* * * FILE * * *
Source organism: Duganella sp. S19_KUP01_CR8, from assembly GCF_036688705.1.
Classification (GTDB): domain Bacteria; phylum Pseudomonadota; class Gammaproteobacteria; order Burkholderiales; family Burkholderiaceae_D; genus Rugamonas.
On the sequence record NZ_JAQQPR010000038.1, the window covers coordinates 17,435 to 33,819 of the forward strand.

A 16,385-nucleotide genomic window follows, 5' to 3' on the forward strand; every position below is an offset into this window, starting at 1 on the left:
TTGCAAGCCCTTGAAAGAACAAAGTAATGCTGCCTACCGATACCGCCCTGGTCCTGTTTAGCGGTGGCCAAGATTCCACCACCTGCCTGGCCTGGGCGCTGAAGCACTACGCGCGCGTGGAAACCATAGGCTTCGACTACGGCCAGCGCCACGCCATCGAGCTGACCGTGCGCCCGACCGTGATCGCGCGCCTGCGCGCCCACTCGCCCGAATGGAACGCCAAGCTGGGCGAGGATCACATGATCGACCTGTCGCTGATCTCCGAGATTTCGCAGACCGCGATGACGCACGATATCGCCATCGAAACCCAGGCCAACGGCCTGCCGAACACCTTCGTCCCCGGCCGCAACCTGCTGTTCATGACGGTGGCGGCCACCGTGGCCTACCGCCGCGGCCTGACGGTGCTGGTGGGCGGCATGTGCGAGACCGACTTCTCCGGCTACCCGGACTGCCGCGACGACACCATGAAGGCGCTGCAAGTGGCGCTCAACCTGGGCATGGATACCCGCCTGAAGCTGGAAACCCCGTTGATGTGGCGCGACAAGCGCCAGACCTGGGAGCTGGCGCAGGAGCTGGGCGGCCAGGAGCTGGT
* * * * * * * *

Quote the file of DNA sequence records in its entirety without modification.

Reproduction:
Source organism: Duganella sp. S19_KUP01_CR8, from assembly GCF_036688705.1.
Classification (GTDB): domain Bacteria; phylum Pseudomonadota; class Gammaproteobacteria; order Burkholderiales; family Burkholderiaceae_D; genus Rugamonas.
On the sequence record NZ_JAQQPR010000038.1, the window covers coordinates 17,435 to 33,819 of the forward strand.

A 16,385-nucleotide genomic window follows, 5' to 3' on the forward strand; every position below is an offset into this window, starting at 1 on the left:
TTGCAAGCCCTTGAAAGAACAAAGTAATGCTGCCTACCGATACCGCCCTGGTCCTGTTTAGCGGTGGCCAAGATTCCACCACCTGCCTGGCCTGGGCGCTGAAGCACTACGCGCGCGTGGAAACCATAGGCTTCGACTACGGCCAGCGCCACGCCATCGAGCTGACCGTGCGCCCGACCGTGATCGCGCGCCTGCGCGCCCACTCGCCCGAATGGAACGCCAAGCTGGGCGAGGATCACATGATCGACCTGTCGCTGATCTCCGAGATTTCGCAGACCGCGATGACGCACGATATCGCCATCGAAACCCAGGCCAACGGCCTGCCGAACACCTTCGTCCCCGGCCGCAACCTGCTGTTCATGACGGTGGCGGCCACCGTGGCCTACCGCCGCGGCCTGACGGTGCTGGTGGGCGGCATGTGCGAGACCGACTTCTCCGGCTACCCGGACTGCCGCGACGACACCATGAAGGCGCTGCAAGTGGCGCTCAACCTGGGCATGGATACCCGCCTGAAGCTGGAAACCCCGTTGATGTGGCGCGACAAGCGCCAGACCTGGGAGCTGGCGCAGGAGCTGGGCGGCCAGGAGCTGGT